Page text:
I popped round earlier to speak with adam about the bug breeding and the "frass" and i will share with you what he briefly explained to me.
So the frass is the exretement of the bugs and the golden dust your interested in. Heres a bagfull he just gave me.....
The basic process of the breeding is simple as you already know.......... Beetle lay the eggs, eggs turn to mealworms, mealworms turn to larvae, lavae turn to beetle. (i think thats right) then the process repeats. he keeps boxes at different stages, these bugs he keeps at home are for the research properties.
When asked about how to clean and when he said he doesnt bother, theres no need.
Heres some of the frass under the mealworms and the bran, which if positioned onto a sort of sieve base would fall through and be left with just pure frass, leaving the mealworms and bran above.
He also said that once the beatles have layed the eggs they could also be culled and used for fertilizer.
At the moment they are experimenting by feeding the mealworms on polystyrene which if successfull and once tested to make sure there is no traces in the fass will then become a large scale recycling process back at the factory. Feed polystyrene and harvest fass would be recycling at its finest.
heres one of the test chambers.
And finally heres some info on the fertilizer info etc he sent me.
“Frass” is insect excrement, the primary waste product from EBF’s mealworm farming operation. Upon refinement of the amount of feed required for optimum mealworm growth, all that will be left over at the time of harvest should be frass. EBF has confirmed that it is possible to reduce feed waste to zero on a small scale, but will need to do the same once industrial scale farming is commenced. This is based on work by Oonincx and colleagues (2012) where they identified the mealworm Feed Conversion Ratio (FCR) to be 2.2 kg/kg, the amount of feed input required to produce a given weight of insect mass output. This is then used to estimate the amount of frass that will be produced, i.e. 550 grams of frass for every kilogram of feed input, and later refined following measured production. Frass is a 100% natural product and is able to compete with other organic fertilisers on nutrient content. It has a balanced Nitrogen-Phosphorous-Potassium (NPK) ratio ranging from 2:2:2 to 3:2:3, and what it may lack here compared to the most concentrated fertilisers on the market, it makes up for with its unique selling points. The first of these is that it has the additional properties of manure in that it comes with its own microbiological ecosystem, teeming with as many as 450 million colony forming units of beneficial bacteria. Secondly, and unique only to frass, is its immediately plant-available source of chitin. Chitin is the protein that makes up the mealworm exoskeleton and is similar in structure to a plant’s own cellulose. The advantage it provides for the plant can be thought of as an insect vaccination, stimulating an auto-immune response in the plant, boosting its growth rate both directly and indirectly through the production of its own natural toxins which are used to fend off future insect attacks. According to the US Environmental Protection Agency, chitin and chitosan prevent the growth of grey mould, powdery mildew, early and late blight, fungal pathogens and pathogenic nematode worms from attacking plant roots. Lastly, due to the fact that mealworms, both in the larval and adult beetle forms, are herbivorous and when farmed, are fed only wheat bran and fruits or vegetables. The Soil Association has therefore endorsed frass as 100% organic and a suitable fertiliser for the farming of all organic fruits and vegetables.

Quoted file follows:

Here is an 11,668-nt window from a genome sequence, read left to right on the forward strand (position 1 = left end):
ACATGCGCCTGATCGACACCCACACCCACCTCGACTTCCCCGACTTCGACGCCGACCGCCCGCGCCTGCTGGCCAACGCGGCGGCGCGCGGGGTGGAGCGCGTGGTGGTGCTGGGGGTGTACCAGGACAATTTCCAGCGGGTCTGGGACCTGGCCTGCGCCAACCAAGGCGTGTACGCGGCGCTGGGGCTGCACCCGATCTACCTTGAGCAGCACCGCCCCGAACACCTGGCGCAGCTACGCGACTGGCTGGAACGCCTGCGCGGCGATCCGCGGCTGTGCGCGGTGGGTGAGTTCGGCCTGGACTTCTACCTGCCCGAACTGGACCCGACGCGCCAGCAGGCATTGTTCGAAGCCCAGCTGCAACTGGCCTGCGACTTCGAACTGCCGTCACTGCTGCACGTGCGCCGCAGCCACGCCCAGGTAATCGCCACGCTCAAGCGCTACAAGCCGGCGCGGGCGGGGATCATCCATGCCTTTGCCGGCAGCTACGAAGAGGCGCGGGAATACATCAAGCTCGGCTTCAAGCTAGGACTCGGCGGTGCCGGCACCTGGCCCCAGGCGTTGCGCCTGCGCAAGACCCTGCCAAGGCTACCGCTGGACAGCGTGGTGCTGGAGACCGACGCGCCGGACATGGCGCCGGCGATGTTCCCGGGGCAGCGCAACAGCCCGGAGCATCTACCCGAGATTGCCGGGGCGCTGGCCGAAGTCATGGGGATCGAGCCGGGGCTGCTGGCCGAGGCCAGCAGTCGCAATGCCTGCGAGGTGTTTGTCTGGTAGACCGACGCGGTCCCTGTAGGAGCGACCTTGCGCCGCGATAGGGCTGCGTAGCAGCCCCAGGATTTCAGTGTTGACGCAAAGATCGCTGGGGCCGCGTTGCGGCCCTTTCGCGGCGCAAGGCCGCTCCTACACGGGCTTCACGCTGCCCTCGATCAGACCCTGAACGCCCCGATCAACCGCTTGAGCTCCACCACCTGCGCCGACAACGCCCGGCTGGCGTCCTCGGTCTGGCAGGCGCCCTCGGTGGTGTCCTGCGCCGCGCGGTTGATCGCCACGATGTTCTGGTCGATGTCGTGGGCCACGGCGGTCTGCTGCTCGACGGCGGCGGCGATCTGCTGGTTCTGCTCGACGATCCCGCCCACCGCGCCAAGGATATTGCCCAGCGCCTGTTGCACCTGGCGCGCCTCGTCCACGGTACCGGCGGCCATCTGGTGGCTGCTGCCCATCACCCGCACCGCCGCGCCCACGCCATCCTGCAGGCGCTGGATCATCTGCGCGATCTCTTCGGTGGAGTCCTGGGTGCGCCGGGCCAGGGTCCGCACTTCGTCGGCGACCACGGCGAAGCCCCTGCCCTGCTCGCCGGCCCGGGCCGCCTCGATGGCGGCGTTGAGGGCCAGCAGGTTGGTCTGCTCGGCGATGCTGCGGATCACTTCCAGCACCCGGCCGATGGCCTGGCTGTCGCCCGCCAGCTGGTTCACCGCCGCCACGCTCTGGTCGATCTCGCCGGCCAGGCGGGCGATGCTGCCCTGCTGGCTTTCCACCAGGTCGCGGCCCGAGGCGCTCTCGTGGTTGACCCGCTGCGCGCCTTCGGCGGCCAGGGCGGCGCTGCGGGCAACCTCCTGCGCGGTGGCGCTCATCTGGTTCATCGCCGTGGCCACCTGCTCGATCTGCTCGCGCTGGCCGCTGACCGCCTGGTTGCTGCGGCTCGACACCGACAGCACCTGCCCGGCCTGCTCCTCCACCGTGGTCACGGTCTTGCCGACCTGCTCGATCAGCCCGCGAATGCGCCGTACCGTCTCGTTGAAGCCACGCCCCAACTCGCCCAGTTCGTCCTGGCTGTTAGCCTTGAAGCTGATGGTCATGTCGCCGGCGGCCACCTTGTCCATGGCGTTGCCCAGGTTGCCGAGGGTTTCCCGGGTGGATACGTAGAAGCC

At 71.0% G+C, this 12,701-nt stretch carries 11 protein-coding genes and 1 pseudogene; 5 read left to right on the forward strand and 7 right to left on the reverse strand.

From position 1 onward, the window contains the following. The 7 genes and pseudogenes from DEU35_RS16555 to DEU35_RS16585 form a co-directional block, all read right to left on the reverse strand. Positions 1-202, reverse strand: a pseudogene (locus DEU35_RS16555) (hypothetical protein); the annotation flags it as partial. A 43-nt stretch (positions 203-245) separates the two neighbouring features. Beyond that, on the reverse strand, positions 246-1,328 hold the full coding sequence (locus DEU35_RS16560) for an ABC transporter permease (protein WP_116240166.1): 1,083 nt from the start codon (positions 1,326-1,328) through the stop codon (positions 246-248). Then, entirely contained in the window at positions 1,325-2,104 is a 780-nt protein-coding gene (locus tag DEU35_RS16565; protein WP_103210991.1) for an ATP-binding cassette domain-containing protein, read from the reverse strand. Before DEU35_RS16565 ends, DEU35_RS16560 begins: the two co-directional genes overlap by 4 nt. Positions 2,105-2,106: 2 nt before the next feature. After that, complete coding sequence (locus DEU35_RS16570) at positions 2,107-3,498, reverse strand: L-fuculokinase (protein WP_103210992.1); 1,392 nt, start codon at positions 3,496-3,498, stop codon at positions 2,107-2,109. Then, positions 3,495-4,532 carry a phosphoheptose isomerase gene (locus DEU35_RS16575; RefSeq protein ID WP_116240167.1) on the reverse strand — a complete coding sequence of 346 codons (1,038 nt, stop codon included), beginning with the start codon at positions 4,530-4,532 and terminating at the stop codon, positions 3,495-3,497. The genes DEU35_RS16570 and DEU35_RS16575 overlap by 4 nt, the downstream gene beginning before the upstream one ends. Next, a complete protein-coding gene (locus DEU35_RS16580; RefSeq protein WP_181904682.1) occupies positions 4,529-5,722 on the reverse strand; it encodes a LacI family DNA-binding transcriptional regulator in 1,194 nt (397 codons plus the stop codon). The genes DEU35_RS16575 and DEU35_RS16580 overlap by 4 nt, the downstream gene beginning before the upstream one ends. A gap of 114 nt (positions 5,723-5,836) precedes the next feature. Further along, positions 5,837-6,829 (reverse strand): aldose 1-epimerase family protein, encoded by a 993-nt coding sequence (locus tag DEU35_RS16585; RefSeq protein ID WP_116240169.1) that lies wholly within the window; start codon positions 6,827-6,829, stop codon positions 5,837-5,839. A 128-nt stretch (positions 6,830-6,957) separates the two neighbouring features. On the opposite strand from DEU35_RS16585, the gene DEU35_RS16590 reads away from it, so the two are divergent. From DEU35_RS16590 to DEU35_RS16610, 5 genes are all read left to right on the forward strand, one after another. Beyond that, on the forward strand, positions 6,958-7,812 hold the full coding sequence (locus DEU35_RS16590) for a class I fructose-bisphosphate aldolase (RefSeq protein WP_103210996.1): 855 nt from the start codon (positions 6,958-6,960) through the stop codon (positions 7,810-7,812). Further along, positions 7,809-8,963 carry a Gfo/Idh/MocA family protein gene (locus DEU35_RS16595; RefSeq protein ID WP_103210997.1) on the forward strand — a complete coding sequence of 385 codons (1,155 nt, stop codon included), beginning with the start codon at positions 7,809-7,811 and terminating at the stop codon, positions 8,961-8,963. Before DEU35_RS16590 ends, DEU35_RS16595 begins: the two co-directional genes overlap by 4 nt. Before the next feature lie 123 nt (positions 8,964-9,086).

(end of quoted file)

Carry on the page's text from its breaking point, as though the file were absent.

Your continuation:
I hope some of this was some use to you!
If you need any more info just ask and i will find out for you.